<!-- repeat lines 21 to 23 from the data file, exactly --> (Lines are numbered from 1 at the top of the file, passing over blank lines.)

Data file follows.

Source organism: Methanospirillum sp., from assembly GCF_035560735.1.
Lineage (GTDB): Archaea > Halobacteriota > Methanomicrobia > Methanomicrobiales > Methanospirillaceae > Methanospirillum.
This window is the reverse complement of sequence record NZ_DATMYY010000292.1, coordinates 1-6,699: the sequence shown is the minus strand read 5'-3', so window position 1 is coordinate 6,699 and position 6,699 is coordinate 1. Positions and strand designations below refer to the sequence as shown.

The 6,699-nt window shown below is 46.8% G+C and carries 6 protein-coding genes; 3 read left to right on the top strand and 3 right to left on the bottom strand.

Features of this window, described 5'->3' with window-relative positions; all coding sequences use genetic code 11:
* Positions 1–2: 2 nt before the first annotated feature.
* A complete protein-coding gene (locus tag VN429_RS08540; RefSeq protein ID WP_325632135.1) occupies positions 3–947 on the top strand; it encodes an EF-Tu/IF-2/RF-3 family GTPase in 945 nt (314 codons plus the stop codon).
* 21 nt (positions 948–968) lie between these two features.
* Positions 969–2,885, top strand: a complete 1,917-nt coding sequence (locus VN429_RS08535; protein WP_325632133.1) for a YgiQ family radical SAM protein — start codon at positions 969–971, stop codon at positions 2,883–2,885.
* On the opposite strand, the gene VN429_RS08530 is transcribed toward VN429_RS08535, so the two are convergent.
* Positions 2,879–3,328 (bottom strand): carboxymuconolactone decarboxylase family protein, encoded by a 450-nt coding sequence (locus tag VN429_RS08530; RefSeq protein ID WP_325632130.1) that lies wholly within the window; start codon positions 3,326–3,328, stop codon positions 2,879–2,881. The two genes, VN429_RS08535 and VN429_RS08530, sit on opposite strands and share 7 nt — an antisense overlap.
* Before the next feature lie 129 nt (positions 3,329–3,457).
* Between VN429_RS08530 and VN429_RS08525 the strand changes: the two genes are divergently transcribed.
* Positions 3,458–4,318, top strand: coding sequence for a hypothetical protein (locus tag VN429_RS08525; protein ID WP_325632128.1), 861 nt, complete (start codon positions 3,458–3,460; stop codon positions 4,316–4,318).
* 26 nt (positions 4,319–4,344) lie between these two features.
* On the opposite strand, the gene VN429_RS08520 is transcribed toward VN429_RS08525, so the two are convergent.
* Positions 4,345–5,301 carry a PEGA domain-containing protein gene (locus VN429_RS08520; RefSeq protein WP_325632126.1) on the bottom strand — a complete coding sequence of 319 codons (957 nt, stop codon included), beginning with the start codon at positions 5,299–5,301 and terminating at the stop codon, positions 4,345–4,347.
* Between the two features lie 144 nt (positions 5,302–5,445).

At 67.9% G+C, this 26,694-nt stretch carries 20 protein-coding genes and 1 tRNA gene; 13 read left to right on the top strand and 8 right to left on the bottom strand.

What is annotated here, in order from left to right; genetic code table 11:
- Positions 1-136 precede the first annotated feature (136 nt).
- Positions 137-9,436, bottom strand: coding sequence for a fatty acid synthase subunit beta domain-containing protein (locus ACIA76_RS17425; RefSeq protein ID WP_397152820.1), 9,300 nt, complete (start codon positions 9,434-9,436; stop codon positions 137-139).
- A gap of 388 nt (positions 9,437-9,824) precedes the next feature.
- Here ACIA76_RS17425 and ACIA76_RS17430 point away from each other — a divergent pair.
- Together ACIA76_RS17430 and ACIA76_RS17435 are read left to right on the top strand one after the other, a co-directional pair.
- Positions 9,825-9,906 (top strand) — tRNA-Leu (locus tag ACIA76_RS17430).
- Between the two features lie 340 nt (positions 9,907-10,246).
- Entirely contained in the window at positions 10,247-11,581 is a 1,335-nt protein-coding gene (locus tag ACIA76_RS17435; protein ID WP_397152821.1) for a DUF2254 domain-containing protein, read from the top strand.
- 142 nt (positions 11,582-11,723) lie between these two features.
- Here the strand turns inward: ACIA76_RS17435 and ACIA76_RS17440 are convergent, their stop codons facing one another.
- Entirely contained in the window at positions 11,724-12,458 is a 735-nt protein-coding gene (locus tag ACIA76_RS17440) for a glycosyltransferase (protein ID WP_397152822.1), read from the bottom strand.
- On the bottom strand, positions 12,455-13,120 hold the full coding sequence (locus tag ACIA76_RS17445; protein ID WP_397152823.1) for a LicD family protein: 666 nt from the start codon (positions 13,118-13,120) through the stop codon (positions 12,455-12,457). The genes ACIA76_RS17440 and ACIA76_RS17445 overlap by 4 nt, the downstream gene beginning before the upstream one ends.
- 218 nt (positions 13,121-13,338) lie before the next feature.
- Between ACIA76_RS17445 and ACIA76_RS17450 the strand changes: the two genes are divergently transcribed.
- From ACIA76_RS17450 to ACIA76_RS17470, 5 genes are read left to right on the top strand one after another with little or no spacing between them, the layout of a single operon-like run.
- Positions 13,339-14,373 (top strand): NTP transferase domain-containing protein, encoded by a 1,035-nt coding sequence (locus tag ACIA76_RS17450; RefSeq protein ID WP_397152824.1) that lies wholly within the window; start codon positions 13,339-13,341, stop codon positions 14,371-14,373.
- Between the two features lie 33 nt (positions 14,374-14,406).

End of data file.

- Positions 1-136 precede the first annotated feature (136 nt).
- Positions 137-9,436, bottom strand: coding sequence for a fatty acid synthase subunit beta domain-containing protein (locus ACIA76_RS17425; RefSeq protein ID WP_397152820.1), 9,300 nt, complete (start codon positions 9,434-9,436; stop codon positions 137-139).
- A gap of 388 nt (positions 9,437-9,824) precedes the next feature.